Rather than go through the process of rebuilding a broken party again, I decided to work with Liberty Island senior editor Dave Swindle to create my own culture-influencing fantasy trilogy. But as I delved deeper into Canadian culture, I began to realize that I was starting from a very different cultural reference point. I couldn’t just blindly copy American tropes of soldiers of fortune, accidental prophets, badass bikers and even SJWs who end up entangled in the American political system.

When I read Liberty Island novels featuring these protagonists, I keep noticing differences that take me out of the story. It’s not hard to imagine other Canadians getting hung up on these differences, too.

The Greatest Conservative Films: Wonder Woman (2017)

Editor’s Note: In April of 2017 writer Eric M. Blake began a series at Western Free Press naming the “Greatest Conservative Films.” The introduction explaining the rules and indexing all films included in the series can be found here. Liberty Island will feature cross-posts of select essays from the series with the aim of encouraging discussion at this cross-roads of cinematic art with political ideology. (Click here to see the original essay. Check out the previously cross-posted entries on Jackie Brown, Captain America: The First AvengerCaptain America: The Winter Soldier, Captain America: Civil WarUnforgivenHail, Caesar!, Apocalypse Now, Fight Club, Man of Steel, and Batman v. Superman: Dawn Of Justice ULTIMATE EDITION.) If you would like join this dialogue please contact us at submissions [@] libertyislandmag.com.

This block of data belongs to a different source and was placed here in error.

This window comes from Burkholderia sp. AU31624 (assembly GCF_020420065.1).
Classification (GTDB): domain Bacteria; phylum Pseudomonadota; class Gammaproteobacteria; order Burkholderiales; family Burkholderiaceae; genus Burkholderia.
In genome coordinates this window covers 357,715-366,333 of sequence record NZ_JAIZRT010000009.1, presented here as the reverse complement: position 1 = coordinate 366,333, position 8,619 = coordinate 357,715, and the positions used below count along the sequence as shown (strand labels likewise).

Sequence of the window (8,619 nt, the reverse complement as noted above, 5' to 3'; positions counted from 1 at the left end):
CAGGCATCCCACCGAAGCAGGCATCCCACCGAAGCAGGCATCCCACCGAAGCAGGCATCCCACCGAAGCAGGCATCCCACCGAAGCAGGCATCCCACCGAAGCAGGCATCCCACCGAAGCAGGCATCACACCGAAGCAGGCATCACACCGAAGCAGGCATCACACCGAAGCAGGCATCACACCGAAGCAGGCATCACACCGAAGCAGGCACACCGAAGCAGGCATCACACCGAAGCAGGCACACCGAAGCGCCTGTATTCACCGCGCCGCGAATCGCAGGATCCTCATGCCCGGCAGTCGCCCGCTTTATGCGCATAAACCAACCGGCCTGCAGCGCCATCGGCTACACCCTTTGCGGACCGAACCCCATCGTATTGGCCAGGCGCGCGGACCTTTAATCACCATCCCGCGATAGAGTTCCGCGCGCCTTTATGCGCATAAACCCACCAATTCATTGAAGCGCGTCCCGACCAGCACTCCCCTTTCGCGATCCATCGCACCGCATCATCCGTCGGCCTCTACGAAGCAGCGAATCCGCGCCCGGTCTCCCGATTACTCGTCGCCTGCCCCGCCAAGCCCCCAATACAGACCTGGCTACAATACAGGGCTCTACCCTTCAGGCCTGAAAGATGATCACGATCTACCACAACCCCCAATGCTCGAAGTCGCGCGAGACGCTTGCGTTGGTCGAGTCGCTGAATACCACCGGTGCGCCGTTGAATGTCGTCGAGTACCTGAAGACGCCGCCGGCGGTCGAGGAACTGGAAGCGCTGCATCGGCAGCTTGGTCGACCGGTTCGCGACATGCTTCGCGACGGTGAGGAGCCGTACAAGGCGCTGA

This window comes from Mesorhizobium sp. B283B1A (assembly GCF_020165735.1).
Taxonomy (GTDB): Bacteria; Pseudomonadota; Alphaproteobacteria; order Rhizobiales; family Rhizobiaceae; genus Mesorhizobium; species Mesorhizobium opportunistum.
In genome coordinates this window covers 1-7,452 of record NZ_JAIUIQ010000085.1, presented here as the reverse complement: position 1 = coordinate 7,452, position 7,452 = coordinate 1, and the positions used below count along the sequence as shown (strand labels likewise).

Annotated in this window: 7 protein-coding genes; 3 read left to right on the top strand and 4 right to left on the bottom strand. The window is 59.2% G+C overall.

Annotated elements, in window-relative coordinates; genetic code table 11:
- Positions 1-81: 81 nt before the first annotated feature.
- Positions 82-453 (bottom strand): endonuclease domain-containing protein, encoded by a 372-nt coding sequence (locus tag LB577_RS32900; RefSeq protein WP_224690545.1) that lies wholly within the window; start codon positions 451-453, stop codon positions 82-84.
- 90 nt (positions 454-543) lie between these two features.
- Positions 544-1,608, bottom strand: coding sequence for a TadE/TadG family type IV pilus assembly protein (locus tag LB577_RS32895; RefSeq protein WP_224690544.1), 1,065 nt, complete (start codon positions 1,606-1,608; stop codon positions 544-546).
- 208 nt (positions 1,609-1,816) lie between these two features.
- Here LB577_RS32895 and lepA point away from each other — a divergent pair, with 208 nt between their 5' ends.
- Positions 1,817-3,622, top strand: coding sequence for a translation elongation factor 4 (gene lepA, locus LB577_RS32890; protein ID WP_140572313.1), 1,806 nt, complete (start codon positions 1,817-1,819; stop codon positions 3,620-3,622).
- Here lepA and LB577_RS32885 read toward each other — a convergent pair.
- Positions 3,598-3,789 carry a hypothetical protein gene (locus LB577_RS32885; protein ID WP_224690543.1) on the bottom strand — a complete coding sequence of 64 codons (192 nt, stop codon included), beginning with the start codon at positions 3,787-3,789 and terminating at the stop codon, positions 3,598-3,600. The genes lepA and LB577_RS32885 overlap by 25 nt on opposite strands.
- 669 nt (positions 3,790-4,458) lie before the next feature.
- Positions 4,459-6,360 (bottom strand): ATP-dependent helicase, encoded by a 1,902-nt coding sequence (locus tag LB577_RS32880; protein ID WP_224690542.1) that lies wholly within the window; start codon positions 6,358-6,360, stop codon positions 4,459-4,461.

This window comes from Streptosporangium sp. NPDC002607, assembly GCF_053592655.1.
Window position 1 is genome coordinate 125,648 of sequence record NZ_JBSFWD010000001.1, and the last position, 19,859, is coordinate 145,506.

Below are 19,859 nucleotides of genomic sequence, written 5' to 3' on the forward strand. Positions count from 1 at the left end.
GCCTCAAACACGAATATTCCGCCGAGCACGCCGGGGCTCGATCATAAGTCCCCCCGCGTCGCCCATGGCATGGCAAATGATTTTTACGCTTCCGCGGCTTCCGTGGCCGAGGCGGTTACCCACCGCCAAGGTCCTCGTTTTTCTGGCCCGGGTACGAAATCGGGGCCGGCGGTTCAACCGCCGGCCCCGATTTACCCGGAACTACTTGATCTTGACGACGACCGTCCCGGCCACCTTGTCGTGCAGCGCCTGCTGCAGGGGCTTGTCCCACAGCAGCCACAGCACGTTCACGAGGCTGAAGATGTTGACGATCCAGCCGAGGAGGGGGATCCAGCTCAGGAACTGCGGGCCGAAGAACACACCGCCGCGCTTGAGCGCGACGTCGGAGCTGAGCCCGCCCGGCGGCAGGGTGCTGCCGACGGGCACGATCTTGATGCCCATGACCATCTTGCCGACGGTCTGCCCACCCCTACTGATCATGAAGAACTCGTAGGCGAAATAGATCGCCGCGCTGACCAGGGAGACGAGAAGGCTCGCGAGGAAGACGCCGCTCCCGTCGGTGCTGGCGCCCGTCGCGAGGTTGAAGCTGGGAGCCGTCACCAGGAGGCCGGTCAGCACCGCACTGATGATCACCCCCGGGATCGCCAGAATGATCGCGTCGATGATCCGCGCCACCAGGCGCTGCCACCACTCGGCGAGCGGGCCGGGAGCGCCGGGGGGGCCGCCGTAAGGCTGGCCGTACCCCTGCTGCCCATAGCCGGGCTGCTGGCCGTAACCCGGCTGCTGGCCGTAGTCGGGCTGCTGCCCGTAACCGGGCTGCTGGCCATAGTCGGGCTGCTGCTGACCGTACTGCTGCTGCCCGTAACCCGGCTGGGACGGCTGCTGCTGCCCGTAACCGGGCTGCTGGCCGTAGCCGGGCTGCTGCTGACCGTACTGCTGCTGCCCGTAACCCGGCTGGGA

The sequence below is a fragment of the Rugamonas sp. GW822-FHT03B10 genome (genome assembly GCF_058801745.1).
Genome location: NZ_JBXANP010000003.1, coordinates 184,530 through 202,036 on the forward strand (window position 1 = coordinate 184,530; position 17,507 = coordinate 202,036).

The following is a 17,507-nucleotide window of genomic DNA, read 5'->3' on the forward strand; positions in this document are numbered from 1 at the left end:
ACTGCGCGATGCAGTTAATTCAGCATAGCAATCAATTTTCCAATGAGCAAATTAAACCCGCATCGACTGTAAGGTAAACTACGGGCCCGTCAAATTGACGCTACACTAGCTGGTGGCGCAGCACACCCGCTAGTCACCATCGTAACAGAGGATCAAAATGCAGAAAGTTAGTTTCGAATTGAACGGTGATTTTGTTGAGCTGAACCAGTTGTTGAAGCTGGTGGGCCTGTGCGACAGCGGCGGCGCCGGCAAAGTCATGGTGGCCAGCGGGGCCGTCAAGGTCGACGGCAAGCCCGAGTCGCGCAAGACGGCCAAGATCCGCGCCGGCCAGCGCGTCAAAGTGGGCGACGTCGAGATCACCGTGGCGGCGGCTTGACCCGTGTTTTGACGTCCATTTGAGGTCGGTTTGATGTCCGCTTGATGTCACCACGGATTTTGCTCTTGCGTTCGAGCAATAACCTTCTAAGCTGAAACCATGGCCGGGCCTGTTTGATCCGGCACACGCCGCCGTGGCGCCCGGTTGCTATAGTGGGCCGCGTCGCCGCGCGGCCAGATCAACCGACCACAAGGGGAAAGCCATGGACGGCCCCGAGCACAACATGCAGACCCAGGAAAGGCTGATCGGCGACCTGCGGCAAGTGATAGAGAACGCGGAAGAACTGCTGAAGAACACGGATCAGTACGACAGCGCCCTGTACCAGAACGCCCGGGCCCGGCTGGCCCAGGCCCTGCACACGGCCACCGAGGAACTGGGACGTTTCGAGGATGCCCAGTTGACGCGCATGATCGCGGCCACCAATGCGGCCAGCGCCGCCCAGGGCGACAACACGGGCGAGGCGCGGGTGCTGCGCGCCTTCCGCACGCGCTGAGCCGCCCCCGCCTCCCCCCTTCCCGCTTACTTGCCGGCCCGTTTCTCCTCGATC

The Greatest Conservative Films: Batman v. Superman: Dawn Of Justice ULTIMATE EDITION (2016)